After a couple of weeks, go back and graph your flow of feelings. On the vertical side of the graph put numbers to represent intensity and along the horizontal line list the hours of the day at least from the time you get up till the time you go to bed. Using two colors of pens, graph both your good feelings and your negative feelings.
Now look at the graph and see what occurrs to you. It may be helpful to do this with a friend and let them also reflect on what it looks like. The first thing you are looking for is reocurring patterns. Are their particular times of day or types of incidents that repeatedly stimulate similar responses?
Now take those patterns to God in prayer. Ask what God would like you to do with respect to what you have identified. Whether it is a negative or a positive response that is stimulated, each holds possibilities for redemptive actions. You might want to ask whether there are any bibilical images that are prompted by specific types of response. Feel free to play with possibilities. It may be helpful to write about your responses. Sometimes that can surface new possibilities.
The third part of our grid on the physical health of pastors and educators involves the presbytery’s responsibilities. While it is obvious that the physical health of the pastors and educators in our judicatory benefits the whole church, we often do not bring a focus to this aspect of ministry.
A simple act that most presbyteries could do would be to have a presbytery nurse at a meeting to take blood pressures and perhaps other easily administered health evaluations.
The Board of Pensions, through their connection with the Mayo Clinic Embody Health program offers a Preventive Incentive program. It can be accessed at www.presbyterianwellness.com. Perhaps the presbytery could have a quick version of that wellness check list available at a presbytery meeting.
They could also invite the Board of Pensions to present some of their other wellness programs, including stress management, Tobacco quitline, and weight management programs.
If such programs were spread out over several meetings, it would also create a cultural awareness of the importance of physical health that could benefit the whole presbytery. This might lead to other discussions and other programs that would assist in maintaining a healthy church. To paraphrase Paul, “If one suffers, all suffer together.” (I Corinthians 12:26)
If you look at the grid shared on Friday, June 19 for care of pastors and educators (P/E), you will notice that there are three entities involved, one of which is the congregation. Today I would like to explore one dimension of the congregational attention to the physical health of the P/E staff at their church.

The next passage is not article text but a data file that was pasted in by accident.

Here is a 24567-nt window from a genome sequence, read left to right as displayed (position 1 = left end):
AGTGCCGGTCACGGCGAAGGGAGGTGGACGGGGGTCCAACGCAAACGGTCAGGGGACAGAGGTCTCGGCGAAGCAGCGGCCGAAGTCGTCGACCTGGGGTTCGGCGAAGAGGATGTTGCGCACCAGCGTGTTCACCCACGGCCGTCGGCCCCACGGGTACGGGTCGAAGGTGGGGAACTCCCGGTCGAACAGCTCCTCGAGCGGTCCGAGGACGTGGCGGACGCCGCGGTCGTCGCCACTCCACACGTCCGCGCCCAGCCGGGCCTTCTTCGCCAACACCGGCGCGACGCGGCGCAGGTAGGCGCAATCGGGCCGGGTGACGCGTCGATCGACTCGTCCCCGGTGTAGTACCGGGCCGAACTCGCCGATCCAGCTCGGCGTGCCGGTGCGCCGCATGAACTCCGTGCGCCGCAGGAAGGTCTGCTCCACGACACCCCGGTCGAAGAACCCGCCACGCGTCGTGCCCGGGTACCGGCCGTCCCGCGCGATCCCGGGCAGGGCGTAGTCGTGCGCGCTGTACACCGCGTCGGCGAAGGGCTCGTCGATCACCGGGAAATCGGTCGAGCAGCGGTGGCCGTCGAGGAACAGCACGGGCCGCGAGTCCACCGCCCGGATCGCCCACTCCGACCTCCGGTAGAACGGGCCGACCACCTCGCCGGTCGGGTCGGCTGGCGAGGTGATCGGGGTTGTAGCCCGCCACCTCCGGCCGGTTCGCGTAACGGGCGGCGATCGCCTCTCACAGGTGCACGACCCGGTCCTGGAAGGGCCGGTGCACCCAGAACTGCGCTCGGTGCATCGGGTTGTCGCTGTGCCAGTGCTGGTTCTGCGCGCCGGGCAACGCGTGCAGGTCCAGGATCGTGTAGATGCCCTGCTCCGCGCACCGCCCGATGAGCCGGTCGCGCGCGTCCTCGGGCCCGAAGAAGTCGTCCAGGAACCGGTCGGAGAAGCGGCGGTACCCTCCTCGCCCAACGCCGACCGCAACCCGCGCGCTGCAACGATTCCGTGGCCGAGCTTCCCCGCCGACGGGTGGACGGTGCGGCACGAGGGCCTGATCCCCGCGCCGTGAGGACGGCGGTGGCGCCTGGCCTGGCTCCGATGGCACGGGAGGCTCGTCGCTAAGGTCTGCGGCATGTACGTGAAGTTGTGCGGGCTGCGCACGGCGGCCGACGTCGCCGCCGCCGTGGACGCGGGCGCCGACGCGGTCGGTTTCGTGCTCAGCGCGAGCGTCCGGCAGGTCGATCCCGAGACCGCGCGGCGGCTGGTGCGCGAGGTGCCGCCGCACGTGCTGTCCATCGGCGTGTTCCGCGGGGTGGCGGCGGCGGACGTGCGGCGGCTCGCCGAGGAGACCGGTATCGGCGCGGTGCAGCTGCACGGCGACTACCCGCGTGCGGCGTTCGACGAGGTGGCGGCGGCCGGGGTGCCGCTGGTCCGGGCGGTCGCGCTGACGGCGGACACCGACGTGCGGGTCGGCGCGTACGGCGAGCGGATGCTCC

I’m aware that the first response might be that their physical health should be their own concern. My suggestion is that a congregation can benefit from supporting their staff to maintain their physical health. Many corporations are learning this lesson and our Board of Pensions is making this a major focus of some of their efforts.
The first thing that a congregation could do is to become familiar with the programs offered by the Board of Pensions of the Presbyterian Church (www.pensions.org) in their wellness program. Here is an example of the value of the connectional church.
The second thing would be to express support for the P/E in maintaining their physical health and make sure they are aware of these resources. For example, if they are having trouble with their weight, are they aware of the Weight Management Program that they can access at 1-866-640-2772.
A third thing that a congregation can do is to support their staff in taking time to make physical exercise a part of their regular routine. I know one congregation that had a member that offered use of his weight machines for the pastor’s use. Several congregations have tried to help provide membership at a Y or sports club. In some cases the health insurance will even help with the cost of such a membership.
Since people are often reluctant to intrude on a person’s personal physical life, an entry point might be to invite the pastor and educator to lead the whole congregation in the spiritual dimensions of physical health. As I mentioned yesterday, according to Paul (1 Corinthians 19) this is a spiritual issue for the whole Body of Christ.